Minh Bui, LL.M., is an Australian Lawyer and Sessional Academic at Australian National University
The Commonwealth is a unique institution. It includes member nations from the continents of Africa, Asia, the Americas, Europe and Oceania – which vary in size and economic strength. Formed as a successor to the British Empire, the member nations have a shared inheritance in language, culture, the rule of law, history and tradition. This is especially so in relation to Australia, a nation that has a special historical relationship with the United Kingdom (UK). Indeed, Australian citizens residing in the UK at the time of the Brexit referendum were able to vote in it in virtue of this special relationship.
As a member of the European Union (EU), the UK is party to EU trade deals. Yet, after Brexit, the UK will have to start entering into separate trade deals with other individual nations. It has been claimed that trade deals between the UK and other Commonwealth nations would be easily done because of the similarity in institutions, shared history, and common knowledge. In September 2016, Australia and the UK established a bilateral Trade Working Group with a view to progress trade negotiations once Brexit formally occurs. Even before triggering Article 50, in around mid-March 2017, Commonwealth Trade Ministers met in London, including Australian Trade Minister Steven Ciobo. However, at this stage, any negotiations are simply preparatory.
As indicated above, the UK’s trading position, post-Brexit, will view Australia as one of the countries with which a deal could be agreed fairly swiftly. Nonetheless, within these trade negotiations, it appears that Australia has a strong bargaining position given Australia’s recent pivot towards the Pacific in recent times. Simply put, the UK needs Australia more than Australia needs it. For instance, the UK accounts for, only approximately 4% of Australia’s total trade. The question that then arises is: what would Australia be looking for in a trade deal?
One potential focus area could be export of Australian agricultural products to the UK, a market which was lost in the 1970s when the UK joined the European common market. Another area of potential for Australia, however, is post-Brexit EU. Over the last decade, Australia has entered into multiple Free Trade Agreements (FTAs) with countries including China, Japan, and Korea. The ability to negotiate bilateral trade treaties has become increasingly important, as multilateral trade treaties such as the Trans-Pacific Partnership Agreement have become more challenging to finalise.
In general, however, Australia has had a strong relationship with the EU and there is no reason why this would change after Brexit. In April 2016, the EU signed a Framework Agreement with Australia with a view to progressing negotiations on a FTA. In April 2017, the scoping study was completed, and Australian Trade Minister Steven Ciobo will now seek a mandate from Cabinet to commence formal negotiations with the EU in relation to an EU-Australian FTA. The EU market has approximately ten times more consumers than the UK. While FTAs with both the EU and the UK post-Brexit are not mutually exclusive, it is arguably more beneficial economically to prioritise a FTA with the EU.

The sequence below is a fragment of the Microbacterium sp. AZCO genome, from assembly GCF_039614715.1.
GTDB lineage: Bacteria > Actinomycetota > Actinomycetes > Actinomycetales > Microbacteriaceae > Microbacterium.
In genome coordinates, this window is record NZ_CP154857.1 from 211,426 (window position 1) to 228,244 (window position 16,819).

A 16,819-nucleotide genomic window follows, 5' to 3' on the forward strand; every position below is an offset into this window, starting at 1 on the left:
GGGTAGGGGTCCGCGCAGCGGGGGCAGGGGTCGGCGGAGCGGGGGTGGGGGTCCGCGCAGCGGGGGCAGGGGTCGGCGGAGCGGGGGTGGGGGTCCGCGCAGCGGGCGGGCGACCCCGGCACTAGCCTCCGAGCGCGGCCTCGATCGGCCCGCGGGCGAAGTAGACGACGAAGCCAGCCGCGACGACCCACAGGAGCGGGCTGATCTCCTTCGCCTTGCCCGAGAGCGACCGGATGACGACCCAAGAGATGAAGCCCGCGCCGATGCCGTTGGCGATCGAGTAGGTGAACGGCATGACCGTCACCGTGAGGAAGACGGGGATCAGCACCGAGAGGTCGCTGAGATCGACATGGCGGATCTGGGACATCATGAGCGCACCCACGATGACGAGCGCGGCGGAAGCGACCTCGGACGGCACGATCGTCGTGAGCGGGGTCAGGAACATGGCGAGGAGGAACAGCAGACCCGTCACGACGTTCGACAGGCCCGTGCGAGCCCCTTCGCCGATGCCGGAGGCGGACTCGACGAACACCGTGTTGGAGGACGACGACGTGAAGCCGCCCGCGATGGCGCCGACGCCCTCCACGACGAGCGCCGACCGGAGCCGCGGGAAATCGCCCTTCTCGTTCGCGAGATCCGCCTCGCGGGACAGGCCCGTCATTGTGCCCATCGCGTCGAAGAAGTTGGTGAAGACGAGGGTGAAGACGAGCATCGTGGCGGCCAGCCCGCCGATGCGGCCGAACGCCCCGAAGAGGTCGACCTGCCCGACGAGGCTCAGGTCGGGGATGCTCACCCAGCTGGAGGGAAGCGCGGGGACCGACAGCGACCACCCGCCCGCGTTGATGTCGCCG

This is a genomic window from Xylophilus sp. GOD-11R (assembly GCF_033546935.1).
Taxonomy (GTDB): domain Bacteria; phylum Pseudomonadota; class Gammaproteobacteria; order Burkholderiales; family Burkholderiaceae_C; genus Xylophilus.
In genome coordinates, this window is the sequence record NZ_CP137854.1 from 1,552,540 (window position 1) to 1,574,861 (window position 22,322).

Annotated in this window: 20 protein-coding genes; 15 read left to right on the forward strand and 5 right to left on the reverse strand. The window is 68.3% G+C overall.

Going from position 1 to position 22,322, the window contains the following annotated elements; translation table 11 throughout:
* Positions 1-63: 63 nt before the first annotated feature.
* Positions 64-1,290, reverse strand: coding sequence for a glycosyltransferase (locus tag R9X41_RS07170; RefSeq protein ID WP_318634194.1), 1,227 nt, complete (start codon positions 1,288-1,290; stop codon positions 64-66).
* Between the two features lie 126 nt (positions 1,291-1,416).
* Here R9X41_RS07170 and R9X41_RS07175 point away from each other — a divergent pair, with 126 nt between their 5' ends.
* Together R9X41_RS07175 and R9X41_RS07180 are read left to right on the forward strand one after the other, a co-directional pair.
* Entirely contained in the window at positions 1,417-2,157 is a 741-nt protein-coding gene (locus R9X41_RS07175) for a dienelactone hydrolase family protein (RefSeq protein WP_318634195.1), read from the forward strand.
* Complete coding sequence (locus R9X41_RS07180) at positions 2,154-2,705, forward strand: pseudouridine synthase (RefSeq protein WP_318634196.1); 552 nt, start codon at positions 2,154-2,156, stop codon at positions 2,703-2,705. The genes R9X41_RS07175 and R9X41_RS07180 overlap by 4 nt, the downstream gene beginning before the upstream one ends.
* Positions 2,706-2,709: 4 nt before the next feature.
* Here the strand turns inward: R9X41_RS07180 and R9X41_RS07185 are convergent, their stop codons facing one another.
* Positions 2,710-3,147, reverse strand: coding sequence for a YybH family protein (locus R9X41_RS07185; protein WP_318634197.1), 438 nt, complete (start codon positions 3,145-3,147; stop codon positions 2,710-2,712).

Immigration and movement between Australia and the UK will also be a core issue. In the past decade, as a result of UK’s attempt to limit non-EU migration, the number of Australians living and working in the UK had decreased. In the post-Brexit geopolitical landscape, the UK will have more autonomy to decide its migration policy. In January 2017, Alexander Downer, Australia’s High Commissioner to the UK, identified visa arrangements as an important issue between the two countries, which ought to be discussed in any agreement regarding movement of goods. Under the current immigration rules in the UK, Australians coming to the UK for work must obtain a Tier 2 visa, which allows them to stay in the UK for a maximum of five years, and must meet various work and financial requirements. Relaxation of financial requirements may be one of the things Australia seeks to secure in any agreement with the UK.
Australia’s likely stance in negotiations with the UK needs to be considered in light of Australia’s recent approach to immigration. On 18 April 2017, the Australian Government announced that the Temporary Work (Skilled) visa (“457 visa”) will be abolished, and replaced with a new visa which will support businesses in addressing genuine skill shortages. This policy entails a reduction of visas issued to immigrants designed to ensure that “Australian jobs are filled by Australians” and that overseas workers, including those from the UK, can only work in Australia if they fulfill a critical need that cannot be filled by Australians. This strengthens Australia’s bargaining position in negotiations with the UK if the UK seeks preferential treatment in terms of its citizens looking to work in Australia. Australia may use this as leverage given the recent announcement of new anti-migrant policies by the UK Prime Minister.
The fact that it may be relatively easy to enter into a trade agreement with the UK does not mean that it would be in Australia’s best interest to do so. Australia’s integration with the Asia-Pacific region in recent times means that Australia’s dependence on the UK for the movement of goods and services is not as significant as it once was. Given Australia’s current attitude to immigration, it is questionable whether the free movement of people between the UK and Australia is a key priority. What is clear is Australia’s strong bargaining position.